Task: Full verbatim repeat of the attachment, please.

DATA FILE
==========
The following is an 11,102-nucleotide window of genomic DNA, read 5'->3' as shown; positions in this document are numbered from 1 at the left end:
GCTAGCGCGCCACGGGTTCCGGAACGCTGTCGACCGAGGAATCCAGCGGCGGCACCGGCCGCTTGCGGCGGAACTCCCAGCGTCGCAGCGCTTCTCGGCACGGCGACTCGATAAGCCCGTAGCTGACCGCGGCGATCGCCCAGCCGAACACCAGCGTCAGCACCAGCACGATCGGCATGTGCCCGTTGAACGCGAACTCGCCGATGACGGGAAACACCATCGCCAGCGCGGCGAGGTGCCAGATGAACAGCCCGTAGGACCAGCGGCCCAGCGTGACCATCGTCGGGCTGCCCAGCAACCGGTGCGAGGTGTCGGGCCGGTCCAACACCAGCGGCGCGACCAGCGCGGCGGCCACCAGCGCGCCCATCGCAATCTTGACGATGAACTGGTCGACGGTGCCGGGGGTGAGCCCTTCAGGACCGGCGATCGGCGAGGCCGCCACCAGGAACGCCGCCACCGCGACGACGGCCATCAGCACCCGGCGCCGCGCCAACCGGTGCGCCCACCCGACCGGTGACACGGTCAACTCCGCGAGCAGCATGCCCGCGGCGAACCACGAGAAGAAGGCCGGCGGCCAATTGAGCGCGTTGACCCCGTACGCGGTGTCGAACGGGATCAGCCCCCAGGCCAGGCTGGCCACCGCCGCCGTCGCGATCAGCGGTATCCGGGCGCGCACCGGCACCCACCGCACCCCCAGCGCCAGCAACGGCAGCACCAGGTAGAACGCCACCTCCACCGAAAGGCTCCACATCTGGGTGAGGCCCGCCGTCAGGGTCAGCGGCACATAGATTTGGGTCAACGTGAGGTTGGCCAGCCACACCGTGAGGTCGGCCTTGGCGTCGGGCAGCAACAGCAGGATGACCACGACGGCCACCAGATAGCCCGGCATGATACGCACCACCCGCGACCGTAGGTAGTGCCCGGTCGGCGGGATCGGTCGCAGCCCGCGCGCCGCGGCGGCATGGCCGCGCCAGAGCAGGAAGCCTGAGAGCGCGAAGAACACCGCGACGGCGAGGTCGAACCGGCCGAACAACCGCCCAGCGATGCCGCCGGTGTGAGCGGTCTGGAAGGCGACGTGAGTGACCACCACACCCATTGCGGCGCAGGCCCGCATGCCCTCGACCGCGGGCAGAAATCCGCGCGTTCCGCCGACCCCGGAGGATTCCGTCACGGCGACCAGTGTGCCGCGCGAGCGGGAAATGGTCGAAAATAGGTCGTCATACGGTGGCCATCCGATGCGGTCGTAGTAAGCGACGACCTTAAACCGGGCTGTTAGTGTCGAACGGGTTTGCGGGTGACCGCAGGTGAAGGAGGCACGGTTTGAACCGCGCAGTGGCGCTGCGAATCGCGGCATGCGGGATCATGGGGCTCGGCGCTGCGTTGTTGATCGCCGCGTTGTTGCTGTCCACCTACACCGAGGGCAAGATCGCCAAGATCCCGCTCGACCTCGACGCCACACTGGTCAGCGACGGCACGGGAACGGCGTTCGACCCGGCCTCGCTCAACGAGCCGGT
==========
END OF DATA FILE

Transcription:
The following is an 11,102-nucleotide window of genomic DNA, read 5'->3' as shown; positions in this document are numbered from 1 at the left end:
GCTAGCGCGCCACGGGTTCCGGAACGCTGTCGACCGAGGAATCCAGCGGCGGCACCGGCCGCTTGCGGCGGAACTCCCAGCGTCGCAGCGCTTCTCGGCACGGCGACTCGATAAGCCCGTAGCTGACCGCGGCGATCGCCCAGCCGAACACCAGCGTCAGCACCAGCACGATCGGCATGTGCCCGTTGAACGCGAACTCGCCGATGACGGGAAACACCATCGCCAGCGCGGCGAGGTGCCAGATGAACAGCCCGTAGGACCAGCGGCCCAGCGTGACCATCGTCGGGCTGCCCAGCAACCGGTGCGAGGTGTCGGGCCGGTCCAACACCAGCGGCGCGACCAGCGCGGCGGCCACCAGCGCGCCCATCGCAATCTTGACGATGAACTGGTCGACGGTGCCGGGGGTGAGCCCTTCAGGACCGGCGATCGGCGAGGCCGCCACCAGGAACGCCGCCACCGCGACGACGGCCATCAGCACCCGGCGCCGCGCCAACCGGTGCGCCCACCCGACCGGTGACACGGTCAACTCCGCGAGCAGCATGCCCGCGGCGAACCACGAGAAGAAGGCCGGCGGCCAATTGAGCGCGTTGACCCCGTACGCGGTGTCGAACGGGATCAGCCCCCAGGCCAGGCTGGCCACCGCCGCCGTCGCGATCAGCGGTATCCGGGCGCGCACCGGCACCCACCGCACCCCCAGCGCCAGCAACGGCAGCACCAGGTAGAACGCCACCTCCACCGAAAGGCTCCACATCTGGGTGAGGCCCGCCGTCAGGGTCAGCGGCACATAGATTTGGGTCAACGTGAGGTTGGCCAGCCACACCGTGAGGTCGGCCTTGGCGTCGGGCAGCAACAGCAGGATGACCACGACGGCCACCAGATAGCCCGGCATGATACGCACCACCCGCGACCGTAGGTAGTGCCCGGTCGGCGGGATCGGTCGCAGCCCGCGCGCCGCGGCGGCATGGCCGCGCCAGAGCAGGAAGCCTGAGAGCGCGAAGAACACCGCGACGGCGAGGTCGAACCGGCCGAACAACCGCCCAGCGATGCCGCCGGTGTGAGCGGTCTGGAAGGCGACGTGAGTGACCACCACACCCATTGCGGCGCAGGCCCGCATGCCCTCGACCGCGGGCAGAAATCCGCGCGTTCCGCCGACCCCGGAGGATTCCGTCACGGCGACCAGTGTGCCGCGCGAGCGGGAAATGGTCGAAAATAGGTCGTCATACGGTGGCCATCCGATGCGGTCGTAGTAAGCGACGACCTTAAACCGGGCTGTTAGTGTCGAACGGGTTTGCGGGTGACCGCAGGTGAAGGAGGCACGGTTTGAACCGCGCAGTGGCGCTGCGAATCGCGGCATGCGGGATCATGGGGCTCGGCGCTGCGTTGTTGATCGCCGCGTTGTTGCTGTCCACCTACACCGAGGGCAAGATCGCCAAGATCCCGCTCGACCTCGACGCCACACTGGTCAGCGACGGCACGGGAACGGCGTTCGACCCGGCCTCGCTCAACGAGCCGGT